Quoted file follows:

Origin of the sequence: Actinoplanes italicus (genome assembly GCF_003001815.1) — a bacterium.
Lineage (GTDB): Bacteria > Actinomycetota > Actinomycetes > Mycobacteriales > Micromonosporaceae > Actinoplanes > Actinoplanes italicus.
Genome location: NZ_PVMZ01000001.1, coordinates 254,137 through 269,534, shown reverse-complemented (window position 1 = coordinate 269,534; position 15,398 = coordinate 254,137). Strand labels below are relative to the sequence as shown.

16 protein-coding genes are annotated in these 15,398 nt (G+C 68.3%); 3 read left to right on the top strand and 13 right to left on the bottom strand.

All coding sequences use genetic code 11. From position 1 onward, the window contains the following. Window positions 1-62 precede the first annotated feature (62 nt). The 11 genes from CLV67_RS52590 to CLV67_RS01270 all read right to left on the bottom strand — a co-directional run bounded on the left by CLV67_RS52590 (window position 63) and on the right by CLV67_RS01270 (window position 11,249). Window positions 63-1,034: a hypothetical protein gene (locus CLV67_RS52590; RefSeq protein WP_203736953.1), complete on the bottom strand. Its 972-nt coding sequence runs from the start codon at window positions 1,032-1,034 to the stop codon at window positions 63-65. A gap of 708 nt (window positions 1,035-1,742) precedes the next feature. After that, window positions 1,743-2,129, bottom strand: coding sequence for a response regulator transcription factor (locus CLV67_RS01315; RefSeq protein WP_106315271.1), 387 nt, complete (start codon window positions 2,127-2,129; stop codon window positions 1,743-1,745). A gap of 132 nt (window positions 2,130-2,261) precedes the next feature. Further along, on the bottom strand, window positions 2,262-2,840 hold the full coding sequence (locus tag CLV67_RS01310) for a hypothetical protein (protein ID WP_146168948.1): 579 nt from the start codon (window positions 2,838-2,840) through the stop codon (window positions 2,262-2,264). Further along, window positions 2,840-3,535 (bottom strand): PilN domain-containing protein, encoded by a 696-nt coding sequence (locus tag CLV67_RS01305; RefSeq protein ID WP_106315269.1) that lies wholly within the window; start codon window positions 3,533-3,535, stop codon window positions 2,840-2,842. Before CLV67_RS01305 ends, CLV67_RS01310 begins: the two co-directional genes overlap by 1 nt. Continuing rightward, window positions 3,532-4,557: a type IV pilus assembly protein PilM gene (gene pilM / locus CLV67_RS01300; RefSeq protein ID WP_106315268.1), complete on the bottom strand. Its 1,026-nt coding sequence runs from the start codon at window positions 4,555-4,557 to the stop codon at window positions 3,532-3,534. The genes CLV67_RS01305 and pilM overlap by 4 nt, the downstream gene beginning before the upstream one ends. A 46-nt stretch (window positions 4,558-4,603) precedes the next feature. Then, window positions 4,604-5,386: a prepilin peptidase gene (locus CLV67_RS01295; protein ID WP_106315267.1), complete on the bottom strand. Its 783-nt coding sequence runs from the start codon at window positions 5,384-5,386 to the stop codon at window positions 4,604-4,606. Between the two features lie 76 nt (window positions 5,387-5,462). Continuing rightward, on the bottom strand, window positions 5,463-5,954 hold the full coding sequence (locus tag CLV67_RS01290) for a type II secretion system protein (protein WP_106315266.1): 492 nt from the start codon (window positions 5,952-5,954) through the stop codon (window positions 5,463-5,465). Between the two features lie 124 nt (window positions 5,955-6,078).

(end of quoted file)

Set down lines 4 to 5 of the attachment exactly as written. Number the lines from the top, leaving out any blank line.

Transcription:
16 protein-coding genes are annotated in these 15,398 nt (G+C 68.3%); 3 read left to right on the top strand and 13 right to left on the bottom strand.

All coding sequences use genetic code 11. From position 1 onward, the window contains the following. Window positions 1-62 precede the first annotated feature (62 nt). The 11 genes from CLV67_RS52590 to CLV67_RS01270 all read right to left on the bottom strand — a co-directional run bounded on the left by CLV67_RS52590 (window position 63) and on the right by CLV67_RS01270 (window position 11,249). Window positions 63-1,034: a hypothetical protein gene (locus CLV67_RS52590; RefSeq protein WP_203736953.1), complete on the bottom strand. Its 972-nt coding sequence runs from the start codon at window positions 1,032-1,034 to the stop codon at window positions 63-65. A gap of 708 nt (window positions 1,035-1,742) precedes the next feature. After that, window positions 1,743-2,129, bottom strand: coding sequence for a response regulator transcription factor (locus CLV67_RS01315; RefSeq protein WP_106315271.1), 387 nt, complete (start codon window positions 2,127-2,129; stop codon window positions 1,743-1,745). A gap of 132 nt (window positions 2,130-2,261) precedes the next feature. Further along, on the bottom strand, window positions 2,262-2,840 hold the full coding sequence (locus tag CLV67_RS01310) for a hypothetical protein (protein ID WP_146168948.1): 579 nt from the start codon (window positions 2,838-2,840) through the stop codon (window positions 2,262-2,264). Further along, window positions 2,840-3,535 (bottom strand): PilN domain-containing protein, encoded by a 696-nt coding sequence (locus tag CLV67_RS01305; RefSeq protein ID WP_106315269.1) that lies wholly within the window; start codon window positions 3,533-3,535, stop codon window positions 2,840-2,842. Before CLV67_RS01305 ends, CLV67_RS01310 begins: the two co-directional genes overlap by 1 nt. Continuing rightward, window positions 3,532-4,557: a type IV pilus assembly protein PilM gene (gene pilM / locus CLV67_RS01300; RefSeq protein ID WP_106315268.1), complete on the bottom strand. Its 1,026-nt coding sequence runs from the start codon at window positions 4,555-4,557 to the stop codon at window positions 3,532-3,534. The genes CLV67_RS01305 and pilM overlap by 4 nt, the downstream gene beginning before the upstream one ends. A 46-nt stretch (window positions 4,558-4,603) precedes the next feature. Then, window positions 4,604-5,386: a prepilin peptidase gene (locus CLV67_RS01295; protein ID WP_106315267.1), complete on the bottom strand. Its 783-nt coding sequence runs from the start codon at window positions 5,384-5,386 to the stop codon at window positions 4,604-4,606. Between the two features lie 76 nt (window positions 5,387-5,462). Continuing rightward, on the bottom strand, window positions 5,463-5,954 hold the full coding sequence (locus tag CLV67_RS01290) for a type II secretion system protein (protein WP_106315266.1): 492 nt from the start codon (window positions 5,952-5,954) through the stop codon (window positions 5,463-5,465). Between the two features lie 124 nt (window positions 5,955-6,078).